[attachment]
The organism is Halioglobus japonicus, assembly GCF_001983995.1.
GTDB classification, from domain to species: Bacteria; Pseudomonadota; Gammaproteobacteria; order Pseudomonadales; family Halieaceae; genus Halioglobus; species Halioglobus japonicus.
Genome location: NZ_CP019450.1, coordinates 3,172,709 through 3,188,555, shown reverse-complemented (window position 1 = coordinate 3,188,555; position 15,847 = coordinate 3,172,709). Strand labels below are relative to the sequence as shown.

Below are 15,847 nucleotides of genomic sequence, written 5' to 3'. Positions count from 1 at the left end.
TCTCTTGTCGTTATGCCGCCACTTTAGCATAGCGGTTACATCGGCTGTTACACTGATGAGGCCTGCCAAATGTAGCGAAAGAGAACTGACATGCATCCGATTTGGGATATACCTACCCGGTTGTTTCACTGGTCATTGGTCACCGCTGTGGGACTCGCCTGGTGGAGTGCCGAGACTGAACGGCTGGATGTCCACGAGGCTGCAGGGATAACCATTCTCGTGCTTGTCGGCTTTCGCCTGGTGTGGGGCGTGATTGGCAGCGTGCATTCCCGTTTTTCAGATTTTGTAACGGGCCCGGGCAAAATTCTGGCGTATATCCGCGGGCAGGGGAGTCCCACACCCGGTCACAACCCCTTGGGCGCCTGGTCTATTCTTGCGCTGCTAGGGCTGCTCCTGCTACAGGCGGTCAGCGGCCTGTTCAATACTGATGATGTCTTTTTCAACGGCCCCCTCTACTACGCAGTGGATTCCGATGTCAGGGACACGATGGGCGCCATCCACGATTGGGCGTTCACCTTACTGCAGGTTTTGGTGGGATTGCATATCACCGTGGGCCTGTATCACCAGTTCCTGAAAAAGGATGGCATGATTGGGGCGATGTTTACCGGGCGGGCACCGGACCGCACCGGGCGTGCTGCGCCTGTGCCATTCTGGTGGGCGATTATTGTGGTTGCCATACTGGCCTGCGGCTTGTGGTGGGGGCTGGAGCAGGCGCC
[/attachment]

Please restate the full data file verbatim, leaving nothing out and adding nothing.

The organism is Halioglobus japonicus, assembly GCF_001983995.1.
GTDB classification, from domain to species: Bacteria; Pseudomonadota; Gammaproteobacteria; order Pseudomonadales; family Halieaceae; genus Halioglobus; species Halioglobus japonicus.
Genome location: NZ_CP019450.1, coordinates 3,172,709 through 3,188,555, shown reverse-complemented (window position 1 = coordinate 3,188,555; position 15,847 = coordinate 3,172,709). Strand labels below are relative to the sequence as shown.

Below are 15,847 nucleotides of genomic sequence, written 5' to 3'. Positions count from 1 at the left end.
TCTCTTGTCGTTATGCCGCCACTTTAGCATAGCGGTTACATCGGCTGTTACACTGATGAGGCCTGCCAAATGTAGCGAAAGAGAACTGACATGCATCCGATTTGGGATATACCTACCCGGTTGTTTCACTGGTCATTGGTCACCGCTGTGGGACTCGCCTGGTGGAGTGCCGAGACTGAACGGCTGGATGTCCACGAGGCTGCAGGGATAACCATTCTCGTGCTTGTCGGCTTTCGCCTGGTGTGGGGCGTGATTGGCAGCGTGCATTCCCGTTTTTCAGATTTTGTAACGGGCCCGGGCAAAATTCTGGCGTATATCCGCGGGCAGGGGAGTCCCACACCCGGTCACAACCCCTTGGGCGCCTGGTCTATTCTTGCGCTGCTAGGGCTGCTCCTGCTACAGGCGGTCAGCGGCCTGTTCAATACTGATGATGTCTTTTTCAACGGCCCCCTCTACTACGCAGTGGATTCCGATGTCAGGGACACGATGGGCGCCATCCACGATTGGGCGTTCACCTTACTGCAGGTTTTGGTGGGATTGCATATCACCGTGGGCCTGTATCACCAGTTCCTGAAAAAGGATGGCATGATTGGGGCGATGTTTACCGGGCGGGCACCGGACCGCACCGGGCGTGCTGCGCCTGTGCCATTCTGGTGGGCGATTATTGTGGTTGCCATACTGGCCTGCGGCTTGTGGTGGGGGCTGGAGCAGGCGCC